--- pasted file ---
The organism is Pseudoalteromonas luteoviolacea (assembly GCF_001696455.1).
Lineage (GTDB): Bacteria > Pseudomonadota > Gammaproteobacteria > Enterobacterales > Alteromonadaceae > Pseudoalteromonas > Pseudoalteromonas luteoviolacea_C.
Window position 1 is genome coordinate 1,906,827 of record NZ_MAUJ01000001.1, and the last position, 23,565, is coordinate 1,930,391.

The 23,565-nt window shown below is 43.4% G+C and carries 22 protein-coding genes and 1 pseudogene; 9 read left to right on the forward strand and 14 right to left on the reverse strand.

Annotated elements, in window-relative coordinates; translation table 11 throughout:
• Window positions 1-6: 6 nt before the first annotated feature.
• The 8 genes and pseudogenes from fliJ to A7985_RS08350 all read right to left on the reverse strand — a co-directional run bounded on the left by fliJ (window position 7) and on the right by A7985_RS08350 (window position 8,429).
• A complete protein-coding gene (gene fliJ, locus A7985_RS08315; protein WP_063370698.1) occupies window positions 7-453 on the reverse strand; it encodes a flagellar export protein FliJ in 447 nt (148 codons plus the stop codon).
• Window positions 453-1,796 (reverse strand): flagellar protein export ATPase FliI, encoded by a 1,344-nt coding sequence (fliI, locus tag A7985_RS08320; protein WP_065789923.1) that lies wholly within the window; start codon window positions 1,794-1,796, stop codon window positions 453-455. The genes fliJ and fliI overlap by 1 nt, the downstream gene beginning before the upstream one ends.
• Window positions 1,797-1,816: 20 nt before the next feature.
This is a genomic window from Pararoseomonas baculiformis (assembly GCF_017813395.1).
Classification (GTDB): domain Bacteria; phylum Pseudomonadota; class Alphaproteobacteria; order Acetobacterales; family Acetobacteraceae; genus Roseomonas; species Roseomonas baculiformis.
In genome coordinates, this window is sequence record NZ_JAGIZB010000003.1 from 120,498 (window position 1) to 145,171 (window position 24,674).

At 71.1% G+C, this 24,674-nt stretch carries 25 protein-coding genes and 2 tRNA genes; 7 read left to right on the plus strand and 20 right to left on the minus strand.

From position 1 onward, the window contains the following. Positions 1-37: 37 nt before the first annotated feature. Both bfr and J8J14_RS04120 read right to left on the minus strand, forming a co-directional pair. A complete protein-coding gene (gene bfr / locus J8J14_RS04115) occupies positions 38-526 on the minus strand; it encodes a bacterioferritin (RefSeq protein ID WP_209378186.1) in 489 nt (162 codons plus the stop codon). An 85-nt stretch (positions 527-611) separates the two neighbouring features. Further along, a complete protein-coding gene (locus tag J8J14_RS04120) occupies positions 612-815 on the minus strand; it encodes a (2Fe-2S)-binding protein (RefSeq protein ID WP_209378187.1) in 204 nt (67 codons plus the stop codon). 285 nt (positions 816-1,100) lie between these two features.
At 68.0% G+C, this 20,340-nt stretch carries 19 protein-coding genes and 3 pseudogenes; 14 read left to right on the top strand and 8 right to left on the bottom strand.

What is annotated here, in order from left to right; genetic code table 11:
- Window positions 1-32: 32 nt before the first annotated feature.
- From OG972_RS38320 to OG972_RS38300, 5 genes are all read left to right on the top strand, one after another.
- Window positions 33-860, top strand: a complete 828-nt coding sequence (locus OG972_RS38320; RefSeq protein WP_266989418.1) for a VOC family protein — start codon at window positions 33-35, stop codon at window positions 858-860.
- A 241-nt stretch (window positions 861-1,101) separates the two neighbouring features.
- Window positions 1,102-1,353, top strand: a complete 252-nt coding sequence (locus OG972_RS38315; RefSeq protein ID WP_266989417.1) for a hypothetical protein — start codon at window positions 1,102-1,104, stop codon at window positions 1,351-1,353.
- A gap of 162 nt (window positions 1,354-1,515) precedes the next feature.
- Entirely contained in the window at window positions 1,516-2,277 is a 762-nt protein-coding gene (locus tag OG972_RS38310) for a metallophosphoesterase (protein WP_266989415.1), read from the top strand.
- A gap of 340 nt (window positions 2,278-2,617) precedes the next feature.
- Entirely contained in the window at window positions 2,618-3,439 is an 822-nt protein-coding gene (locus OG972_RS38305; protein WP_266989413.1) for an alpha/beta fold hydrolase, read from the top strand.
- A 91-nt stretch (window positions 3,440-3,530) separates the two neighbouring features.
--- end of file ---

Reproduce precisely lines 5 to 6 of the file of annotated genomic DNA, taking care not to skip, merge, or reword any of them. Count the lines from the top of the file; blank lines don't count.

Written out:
Annotated elements, in window-relative coordinates; translation table 11 throughout:
• Window positions 1-6: 6 nt before the first annotated feature.